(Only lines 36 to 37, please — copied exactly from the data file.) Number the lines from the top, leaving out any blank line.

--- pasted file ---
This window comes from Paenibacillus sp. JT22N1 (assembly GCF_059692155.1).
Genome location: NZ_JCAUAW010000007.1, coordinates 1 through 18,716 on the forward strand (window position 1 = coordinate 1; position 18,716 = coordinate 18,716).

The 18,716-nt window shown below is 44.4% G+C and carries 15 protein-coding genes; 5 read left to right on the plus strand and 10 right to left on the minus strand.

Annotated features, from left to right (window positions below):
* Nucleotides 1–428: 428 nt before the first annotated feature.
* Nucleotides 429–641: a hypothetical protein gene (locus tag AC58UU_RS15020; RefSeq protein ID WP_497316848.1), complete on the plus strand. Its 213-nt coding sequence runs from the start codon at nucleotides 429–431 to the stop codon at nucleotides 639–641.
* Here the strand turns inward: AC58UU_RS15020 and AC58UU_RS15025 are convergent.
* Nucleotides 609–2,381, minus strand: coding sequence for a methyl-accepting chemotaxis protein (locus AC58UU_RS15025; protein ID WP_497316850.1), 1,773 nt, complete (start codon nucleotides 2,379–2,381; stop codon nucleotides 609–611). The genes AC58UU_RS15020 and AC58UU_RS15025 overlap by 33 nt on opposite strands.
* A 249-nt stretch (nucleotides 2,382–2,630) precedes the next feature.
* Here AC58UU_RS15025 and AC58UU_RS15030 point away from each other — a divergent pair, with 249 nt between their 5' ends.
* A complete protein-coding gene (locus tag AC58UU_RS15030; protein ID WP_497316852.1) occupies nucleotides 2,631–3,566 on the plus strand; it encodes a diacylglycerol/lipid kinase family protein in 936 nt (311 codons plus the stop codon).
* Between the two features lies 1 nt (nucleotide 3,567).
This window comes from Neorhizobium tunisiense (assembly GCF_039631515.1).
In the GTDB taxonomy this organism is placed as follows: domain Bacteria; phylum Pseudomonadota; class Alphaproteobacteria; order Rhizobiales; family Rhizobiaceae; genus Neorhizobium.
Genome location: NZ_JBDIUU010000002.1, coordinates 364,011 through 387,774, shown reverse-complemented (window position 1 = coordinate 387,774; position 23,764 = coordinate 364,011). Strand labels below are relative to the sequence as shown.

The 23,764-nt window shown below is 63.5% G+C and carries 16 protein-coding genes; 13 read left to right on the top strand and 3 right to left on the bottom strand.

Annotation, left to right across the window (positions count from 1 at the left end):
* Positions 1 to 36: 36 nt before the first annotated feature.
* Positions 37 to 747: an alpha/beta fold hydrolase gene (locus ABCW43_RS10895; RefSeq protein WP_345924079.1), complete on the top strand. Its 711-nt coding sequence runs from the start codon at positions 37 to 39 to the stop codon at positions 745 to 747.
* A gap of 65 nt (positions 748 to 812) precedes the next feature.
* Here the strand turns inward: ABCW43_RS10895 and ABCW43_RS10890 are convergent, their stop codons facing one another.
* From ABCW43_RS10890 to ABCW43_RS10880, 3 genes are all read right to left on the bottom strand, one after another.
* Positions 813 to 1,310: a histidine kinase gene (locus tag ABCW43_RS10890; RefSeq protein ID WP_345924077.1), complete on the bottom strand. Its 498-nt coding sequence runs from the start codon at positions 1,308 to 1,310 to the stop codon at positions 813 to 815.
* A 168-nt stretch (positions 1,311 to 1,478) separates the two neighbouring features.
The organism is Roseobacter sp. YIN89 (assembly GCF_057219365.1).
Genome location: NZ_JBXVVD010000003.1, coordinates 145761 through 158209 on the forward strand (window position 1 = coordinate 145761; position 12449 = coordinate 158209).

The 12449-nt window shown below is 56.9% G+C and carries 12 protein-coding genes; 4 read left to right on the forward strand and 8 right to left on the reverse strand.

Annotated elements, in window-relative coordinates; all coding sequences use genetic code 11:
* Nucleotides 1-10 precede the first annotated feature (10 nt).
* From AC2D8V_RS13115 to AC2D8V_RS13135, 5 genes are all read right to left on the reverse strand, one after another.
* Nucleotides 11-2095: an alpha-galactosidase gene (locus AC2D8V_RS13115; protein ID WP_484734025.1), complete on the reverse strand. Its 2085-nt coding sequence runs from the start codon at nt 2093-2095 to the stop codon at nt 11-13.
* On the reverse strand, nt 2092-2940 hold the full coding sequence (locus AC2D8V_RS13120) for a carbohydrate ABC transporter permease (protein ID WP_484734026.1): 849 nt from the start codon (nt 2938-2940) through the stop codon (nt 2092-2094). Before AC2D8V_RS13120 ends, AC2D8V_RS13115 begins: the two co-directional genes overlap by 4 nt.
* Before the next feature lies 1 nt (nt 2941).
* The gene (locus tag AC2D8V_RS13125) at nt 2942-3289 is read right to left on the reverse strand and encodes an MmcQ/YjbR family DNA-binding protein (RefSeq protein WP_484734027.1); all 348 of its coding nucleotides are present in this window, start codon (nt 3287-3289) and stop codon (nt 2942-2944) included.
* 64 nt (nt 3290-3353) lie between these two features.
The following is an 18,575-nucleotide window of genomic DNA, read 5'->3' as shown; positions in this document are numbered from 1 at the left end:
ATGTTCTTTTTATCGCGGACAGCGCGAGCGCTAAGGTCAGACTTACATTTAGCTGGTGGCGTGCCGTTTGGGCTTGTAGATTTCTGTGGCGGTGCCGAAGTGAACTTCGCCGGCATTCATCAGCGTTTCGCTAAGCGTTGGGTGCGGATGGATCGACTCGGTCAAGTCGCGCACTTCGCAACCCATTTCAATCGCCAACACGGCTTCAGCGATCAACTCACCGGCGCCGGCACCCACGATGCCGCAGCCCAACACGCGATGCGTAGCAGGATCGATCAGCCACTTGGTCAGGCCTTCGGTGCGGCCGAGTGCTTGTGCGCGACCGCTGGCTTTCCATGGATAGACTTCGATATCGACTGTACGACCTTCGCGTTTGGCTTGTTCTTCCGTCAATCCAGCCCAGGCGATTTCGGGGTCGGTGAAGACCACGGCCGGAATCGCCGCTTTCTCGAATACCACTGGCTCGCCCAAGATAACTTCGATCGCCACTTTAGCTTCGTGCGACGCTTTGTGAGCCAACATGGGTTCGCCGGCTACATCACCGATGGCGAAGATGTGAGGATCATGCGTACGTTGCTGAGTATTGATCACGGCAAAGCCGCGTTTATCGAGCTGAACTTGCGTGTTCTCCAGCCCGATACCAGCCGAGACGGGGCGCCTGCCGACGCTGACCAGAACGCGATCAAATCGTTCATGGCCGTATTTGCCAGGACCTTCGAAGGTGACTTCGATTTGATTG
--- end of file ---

The following is an 18,575-nucleotide window of genomic DNA, read 5'->3' as shown; positions in this document are numbered from 1 at the left end:
ATGTTCTTTTTATCGCGGACAGCGCGAGCGCTAAGGTCAGACTTACATTTAGCTGGTGGCGTGCCGTTTGGGCTTGTAGATTTCTGTGGCGGTGCCGAAGTGAACTTCGCCGGCATTCATCAGCGTTTCGCTAAGCGTTGGGTGCGGATGGATCGACTCGGTCAAGTCGCGCACTTCGCAACCCATTTCAATCGCCAACACGGCTTCAGCGATCAACTCACCGGCGCCGGCACCCACGATGCCGCAGCCCAACACGCGATGCGTAGCAGGATCGATCAGCCACTTGGTCAGGCCTTCGGTGCGGCCGAGTGCTTGTGCGCGACCGCTGGCTTTCCATGGATAGACTTCGATATCGACTGTACGACCTTCGCGTTTGGCTTGTTCTTCCGTCAATCCAGCCCAGGCGATTTCGGGGTCGGTGAAGACCACGGCCGGAATCGCCGCTTTCTCGAATACCACTGGCTCGCCCAAGATAACTTCGATCGCCACTTTAGCTTCGTGCGACGCTTTGTGAGCCAACATGGGTTCGCCGGCTACATCACCGATGGCGAAGATGTGAGGATCATGCGTACGTTGCTGAGTATTGATCACGGCAAAGCCGCGTTTATCGAGCTGAACTTGCGTGTTCTCCAGCCCGATACCAGCCGAGACGGGGCGCCTGCCGACGCTGACCAGAACGCGATCAAATCGTTCATGGCCGTATTTGCCAGGACCTTCGAAGGTGACTTCGATTTGATTG